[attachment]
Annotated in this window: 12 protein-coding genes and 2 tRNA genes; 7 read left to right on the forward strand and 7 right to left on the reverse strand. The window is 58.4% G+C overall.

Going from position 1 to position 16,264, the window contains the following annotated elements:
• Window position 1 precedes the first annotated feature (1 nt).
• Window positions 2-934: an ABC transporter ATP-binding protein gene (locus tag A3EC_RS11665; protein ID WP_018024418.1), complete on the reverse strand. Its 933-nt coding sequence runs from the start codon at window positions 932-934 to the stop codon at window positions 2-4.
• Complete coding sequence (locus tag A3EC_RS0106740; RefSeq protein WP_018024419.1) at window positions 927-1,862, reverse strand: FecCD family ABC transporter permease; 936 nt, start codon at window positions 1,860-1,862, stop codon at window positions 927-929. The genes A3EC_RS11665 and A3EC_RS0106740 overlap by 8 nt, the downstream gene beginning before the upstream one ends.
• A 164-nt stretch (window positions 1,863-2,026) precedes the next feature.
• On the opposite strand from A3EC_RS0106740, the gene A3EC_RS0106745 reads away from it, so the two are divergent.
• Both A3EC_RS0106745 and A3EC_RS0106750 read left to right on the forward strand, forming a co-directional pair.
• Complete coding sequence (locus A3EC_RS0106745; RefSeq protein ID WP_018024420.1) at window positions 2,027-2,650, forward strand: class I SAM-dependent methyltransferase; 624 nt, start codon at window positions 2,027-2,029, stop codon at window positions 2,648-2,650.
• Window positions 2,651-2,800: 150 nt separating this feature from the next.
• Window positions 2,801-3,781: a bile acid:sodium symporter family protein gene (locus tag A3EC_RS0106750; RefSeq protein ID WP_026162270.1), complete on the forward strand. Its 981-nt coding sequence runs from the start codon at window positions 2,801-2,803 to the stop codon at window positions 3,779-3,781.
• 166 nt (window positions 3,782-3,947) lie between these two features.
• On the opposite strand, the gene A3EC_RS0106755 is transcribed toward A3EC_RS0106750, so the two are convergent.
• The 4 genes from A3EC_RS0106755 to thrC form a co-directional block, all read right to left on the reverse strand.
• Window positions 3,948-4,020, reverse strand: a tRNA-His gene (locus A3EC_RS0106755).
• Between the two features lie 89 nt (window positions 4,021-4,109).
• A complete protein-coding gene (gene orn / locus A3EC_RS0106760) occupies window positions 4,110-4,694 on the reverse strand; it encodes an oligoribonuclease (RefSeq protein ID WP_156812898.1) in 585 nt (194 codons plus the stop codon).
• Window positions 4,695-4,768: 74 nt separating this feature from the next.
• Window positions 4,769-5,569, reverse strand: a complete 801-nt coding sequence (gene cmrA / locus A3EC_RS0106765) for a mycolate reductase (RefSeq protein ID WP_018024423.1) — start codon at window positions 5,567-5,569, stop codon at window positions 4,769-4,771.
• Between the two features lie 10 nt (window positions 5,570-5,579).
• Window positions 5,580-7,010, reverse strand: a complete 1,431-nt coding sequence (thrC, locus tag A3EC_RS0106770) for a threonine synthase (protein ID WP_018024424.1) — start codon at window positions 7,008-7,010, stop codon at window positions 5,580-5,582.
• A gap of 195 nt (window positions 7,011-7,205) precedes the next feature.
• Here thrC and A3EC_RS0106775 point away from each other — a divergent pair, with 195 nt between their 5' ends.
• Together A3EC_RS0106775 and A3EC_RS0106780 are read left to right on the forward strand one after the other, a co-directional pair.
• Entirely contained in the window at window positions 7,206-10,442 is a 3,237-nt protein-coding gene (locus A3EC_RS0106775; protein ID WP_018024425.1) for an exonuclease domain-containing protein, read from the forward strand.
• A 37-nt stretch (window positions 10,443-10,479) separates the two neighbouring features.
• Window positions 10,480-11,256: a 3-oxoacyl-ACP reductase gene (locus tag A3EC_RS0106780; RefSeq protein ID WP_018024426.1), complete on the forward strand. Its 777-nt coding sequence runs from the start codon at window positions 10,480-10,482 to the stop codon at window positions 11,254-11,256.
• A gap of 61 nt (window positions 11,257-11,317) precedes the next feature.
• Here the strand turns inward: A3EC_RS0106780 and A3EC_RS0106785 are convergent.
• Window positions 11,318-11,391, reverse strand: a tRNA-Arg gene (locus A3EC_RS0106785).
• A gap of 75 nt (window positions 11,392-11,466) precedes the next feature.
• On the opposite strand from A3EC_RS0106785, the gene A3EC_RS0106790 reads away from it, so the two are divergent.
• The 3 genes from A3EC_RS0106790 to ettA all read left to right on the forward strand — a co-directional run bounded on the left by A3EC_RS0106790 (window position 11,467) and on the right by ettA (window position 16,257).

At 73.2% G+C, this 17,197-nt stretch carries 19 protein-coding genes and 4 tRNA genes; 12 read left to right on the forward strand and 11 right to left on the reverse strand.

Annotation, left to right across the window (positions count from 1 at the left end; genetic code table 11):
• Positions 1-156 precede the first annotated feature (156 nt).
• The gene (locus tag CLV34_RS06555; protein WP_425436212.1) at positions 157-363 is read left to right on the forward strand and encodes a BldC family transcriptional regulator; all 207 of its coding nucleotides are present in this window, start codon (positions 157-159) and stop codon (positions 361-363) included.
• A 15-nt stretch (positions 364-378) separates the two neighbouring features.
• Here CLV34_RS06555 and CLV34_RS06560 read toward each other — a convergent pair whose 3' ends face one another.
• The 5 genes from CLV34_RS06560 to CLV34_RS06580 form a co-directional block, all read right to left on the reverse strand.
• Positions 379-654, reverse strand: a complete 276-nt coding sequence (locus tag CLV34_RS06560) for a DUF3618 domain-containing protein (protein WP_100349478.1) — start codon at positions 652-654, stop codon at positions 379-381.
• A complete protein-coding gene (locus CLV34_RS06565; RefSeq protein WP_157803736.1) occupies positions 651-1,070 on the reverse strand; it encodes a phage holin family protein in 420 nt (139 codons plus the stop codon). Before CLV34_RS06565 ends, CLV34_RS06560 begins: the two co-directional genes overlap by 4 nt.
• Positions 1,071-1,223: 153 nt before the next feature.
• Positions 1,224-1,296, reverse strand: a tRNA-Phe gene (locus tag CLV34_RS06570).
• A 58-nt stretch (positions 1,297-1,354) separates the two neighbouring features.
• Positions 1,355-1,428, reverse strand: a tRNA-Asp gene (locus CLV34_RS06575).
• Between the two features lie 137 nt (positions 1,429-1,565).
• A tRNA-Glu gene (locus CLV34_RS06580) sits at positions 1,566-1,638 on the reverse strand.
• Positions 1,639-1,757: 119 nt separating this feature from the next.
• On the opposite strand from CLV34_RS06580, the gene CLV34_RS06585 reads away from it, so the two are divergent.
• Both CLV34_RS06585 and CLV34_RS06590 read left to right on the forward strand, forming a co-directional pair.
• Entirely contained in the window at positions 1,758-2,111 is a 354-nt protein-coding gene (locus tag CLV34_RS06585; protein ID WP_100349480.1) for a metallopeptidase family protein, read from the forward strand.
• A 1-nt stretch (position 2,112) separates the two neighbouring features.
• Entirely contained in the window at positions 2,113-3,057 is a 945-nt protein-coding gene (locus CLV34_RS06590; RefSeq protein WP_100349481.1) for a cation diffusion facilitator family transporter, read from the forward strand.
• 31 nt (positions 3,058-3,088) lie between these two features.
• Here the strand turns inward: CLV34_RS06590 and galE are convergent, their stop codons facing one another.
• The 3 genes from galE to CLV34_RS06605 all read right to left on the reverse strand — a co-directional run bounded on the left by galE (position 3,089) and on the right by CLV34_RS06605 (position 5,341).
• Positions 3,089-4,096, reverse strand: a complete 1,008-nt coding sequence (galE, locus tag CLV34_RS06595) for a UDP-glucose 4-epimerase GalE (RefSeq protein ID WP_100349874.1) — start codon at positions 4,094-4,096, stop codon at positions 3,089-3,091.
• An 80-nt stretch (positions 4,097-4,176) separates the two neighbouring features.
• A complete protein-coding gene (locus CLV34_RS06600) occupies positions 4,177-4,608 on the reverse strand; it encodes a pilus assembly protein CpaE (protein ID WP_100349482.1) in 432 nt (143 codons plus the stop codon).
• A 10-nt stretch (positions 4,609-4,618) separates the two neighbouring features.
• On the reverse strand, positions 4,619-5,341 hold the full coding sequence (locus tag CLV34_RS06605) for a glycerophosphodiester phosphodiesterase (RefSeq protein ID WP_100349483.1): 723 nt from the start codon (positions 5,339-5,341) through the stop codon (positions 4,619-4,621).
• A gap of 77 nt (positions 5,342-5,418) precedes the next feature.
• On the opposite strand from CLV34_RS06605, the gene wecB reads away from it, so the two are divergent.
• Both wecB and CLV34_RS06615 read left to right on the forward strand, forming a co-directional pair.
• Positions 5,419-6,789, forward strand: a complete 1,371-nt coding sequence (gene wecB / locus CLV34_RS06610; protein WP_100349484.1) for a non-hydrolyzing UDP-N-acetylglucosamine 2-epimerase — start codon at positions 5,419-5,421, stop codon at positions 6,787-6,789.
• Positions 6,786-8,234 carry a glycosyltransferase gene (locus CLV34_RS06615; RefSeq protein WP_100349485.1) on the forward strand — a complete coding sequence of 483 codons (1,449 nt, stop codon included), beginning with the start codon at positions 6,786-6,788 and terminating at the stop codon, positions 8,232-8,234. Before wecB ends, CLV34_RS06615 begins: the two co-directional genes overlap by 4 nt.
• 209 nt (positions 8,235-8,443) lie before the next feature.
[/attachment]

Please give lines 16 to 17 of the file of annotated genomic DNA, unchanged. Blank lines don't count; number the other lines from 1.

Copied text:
• Between the two features lie 89 nt (window positions 4,021-4,109).
• A complete protein-coding gene (gene orn / locus A3EC_RS0106760) occupies window positions 4,110-4,694 on the reverse strand; it encodes an oligoribonuclease (RefSeq protein ID WP_156812898.1) in 585 nt (194 codons plus the stop codon).